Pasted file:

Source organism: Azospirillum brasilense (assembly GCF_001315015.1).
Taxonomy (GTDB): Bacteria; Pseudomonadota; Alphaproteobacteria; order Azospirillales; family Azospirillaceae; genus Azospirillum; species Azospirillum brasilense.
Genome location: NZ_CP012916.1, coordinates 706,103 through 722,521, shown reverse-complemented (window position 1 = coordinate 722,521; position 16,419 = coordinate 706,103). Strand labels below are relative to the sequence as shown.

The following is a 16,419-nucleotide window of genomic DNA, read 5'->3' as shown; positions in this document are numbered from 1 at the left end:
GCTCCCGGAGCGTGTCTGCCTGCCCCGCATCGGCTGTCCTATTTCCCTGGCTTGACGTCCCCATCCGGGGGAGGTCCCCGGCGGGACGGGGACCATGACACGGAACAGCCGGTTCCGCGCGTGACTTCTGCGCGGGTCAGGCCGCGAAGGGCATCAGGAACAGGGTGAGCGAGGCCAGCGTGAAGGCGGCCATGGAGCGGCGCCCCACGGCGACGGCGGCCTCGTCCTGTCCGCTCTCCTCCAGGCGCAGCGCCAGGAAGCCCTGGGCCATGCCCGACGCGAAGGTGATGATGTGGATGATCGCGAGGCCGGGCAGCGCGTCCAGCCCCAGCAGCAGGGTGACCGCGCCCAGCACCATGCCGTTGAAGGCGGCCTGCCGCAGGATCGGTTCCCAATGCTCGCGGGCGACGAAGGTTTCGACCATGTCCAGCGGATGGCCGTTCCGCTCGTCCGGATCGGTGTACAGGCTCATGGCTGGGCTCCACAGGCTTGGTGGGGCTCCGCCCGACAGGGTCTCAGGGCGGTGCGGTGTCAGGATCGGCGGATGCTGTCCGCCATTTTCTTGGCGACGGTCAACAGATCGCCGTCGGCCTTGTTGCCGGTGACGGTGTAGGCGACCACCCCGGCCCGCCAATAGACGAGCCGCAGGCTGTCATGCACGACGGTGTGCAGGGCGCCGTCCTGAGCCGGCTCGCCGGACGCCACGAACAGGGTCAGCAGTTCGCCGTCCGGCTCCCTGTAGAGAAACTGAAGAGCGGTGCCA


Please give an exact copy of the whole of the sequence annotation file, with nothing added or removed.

Source organism: Azospirillum brasilense (assembly GCF_001315015.1).
Taxonomy (GTDB): Bacteria; Pseudomonadota; Alphaproteobacteria; order Azospirillales; family Azospirillaceae; genus Azospirillum; species Azospirillum brasilense.
Genome location: NZ_CP012916.1, coordinates 706,103 through 722,521, shown reverse-complemented (window position 1 = coordinate 722,521; position 16,419 = coordinate 706,103). Strand labels below are relative to the sequence as shown.

The following is a 16,419-nucleotide window of genomic DNA, read 5'->3' as shown; positions in this document are numbered from 1 at the left end:
GCTCCCGGAGCGTGTCTGCCTGCCCCGCATCGGCTGTCCTATTTCCCTGGCTTGACGTCCCCATCCGGGGGAGGTCCCCGGCGGGACGGGGACCATGACACGGAACAGCCGGTTCCGCGCGTGACTTCTGCGCGGGTCAGGCCGCGAAGGGCATCAGGAACAGGGTGAGCGAGGCCAGCGTGAAGGCGGCCATGGAGCGGCGCCCCACGGCGACGGCGGCCTCGTCCTGTCCGCTCTCCTCCAGGCGCAGCGCCAGGAAGCCCTGGGCCATGCCCGACGCGAAGGTGATGATGTGGATGATCGCGAGGCCGGGCAGCGCGTCCAGCCCCAGCAGCAGGGTGACCGCGCCCAGCACCATGCCGTTGAAGGCGGCCTGCCGCAGGATCGGTTCCCAATGCTCGCGGGCGACGAAGGTTTCGACCATGTCCAGCGGATGGCCGTTCCGCTCGTCCGGATCGGTGTACAGGCTCATGGCTGGGCTCCACAGGCTTGGTGGGGCTCCGCCCGACAGGGTCTCAGGGCGGTGCGGTGTCAGGATCGGCGGATGCTGTCCGCCATTTTCTTGGCGACGGTCAACAGATCGCCGTCGGCCTTGTTGCCGGTGACGGTGTAGGCGACCACCCCGGCCCGCCAATAGACGAGCCGCAGGCTGTCATGCACGACGGTGTGCAGGGCGCCGTCCTGAGCCGGCTCGCCGGACGCCACGAACAGGGTCAGCAGTTCGCCGTCCGGCTCCCTGTAGAGAAACTGAAGAGCGGTGCCA